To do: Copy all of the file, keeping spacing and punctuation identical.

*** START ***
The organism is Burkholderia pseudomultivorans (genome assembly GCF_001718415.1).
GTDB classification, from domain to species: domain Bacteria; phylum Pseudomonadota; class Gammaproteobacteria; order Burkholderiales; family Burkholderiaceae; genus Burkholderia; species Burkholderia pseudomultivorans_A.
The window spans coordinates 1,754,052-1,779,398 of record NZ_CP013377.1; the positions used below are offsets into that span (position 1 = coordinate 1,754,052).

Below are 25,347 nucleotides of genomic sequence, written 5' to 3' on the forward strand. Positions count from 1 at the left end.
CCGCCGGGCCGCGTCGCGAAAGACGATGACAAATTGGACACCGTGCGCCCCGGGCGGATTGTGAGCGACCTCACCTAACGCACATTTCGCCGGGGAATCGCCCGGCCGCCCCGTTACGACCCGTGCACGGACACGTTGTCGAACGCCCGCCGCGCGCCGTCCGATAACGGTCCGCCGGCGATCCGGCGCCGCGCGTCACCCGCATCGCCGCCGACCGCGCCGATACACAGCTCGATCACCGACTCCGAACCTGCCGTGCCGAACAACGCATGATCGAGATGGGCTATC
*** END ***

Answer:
The organism is Burkholderia pseudomultivorans (genome assembly GCF_001718415.1).
GTDB classification, from domain to species: domain Bacteria; phylum Pseudomonadota; class Gammaproteobacteria; order Burkholderiales; family Burkholderiaceae; genus Burkholderia; species Burkholderia pseudomultivorans_A.
The window spans coordinates 1,754,052-1,779,398 of record NZ_CP013377.1; the positions used below are offsets into that span (position 1 = coordinate 1,754,052).

Below are 25,347 nucleotides of genomic sequence, written 5' to 3' on the forward strand. Positions count from 1 at the left end.
CCGCCGGGCCGCGTCGCGAAAGACGATGACAAATTGGACACCGTGCGCCCCGGGCGGATTGTGAGCGACCTCACCTAACGCACATTTCGCCGGGGAATCGCCCGGCCGCCCCGTTACGACCCGTGCACGGACACGTTGTCGAACGCCCGCCGCGCGCCGTCCGATAACGGTCCGCCGGCGATCCGGCGCCGCGCGTCACCCGCATCGCCGCCGACCGCGCCGATACACAGCTCGATCACCGACTCCGAACCTGCCGTGCCGAACAACGCATGATCGAGATGGGCTATC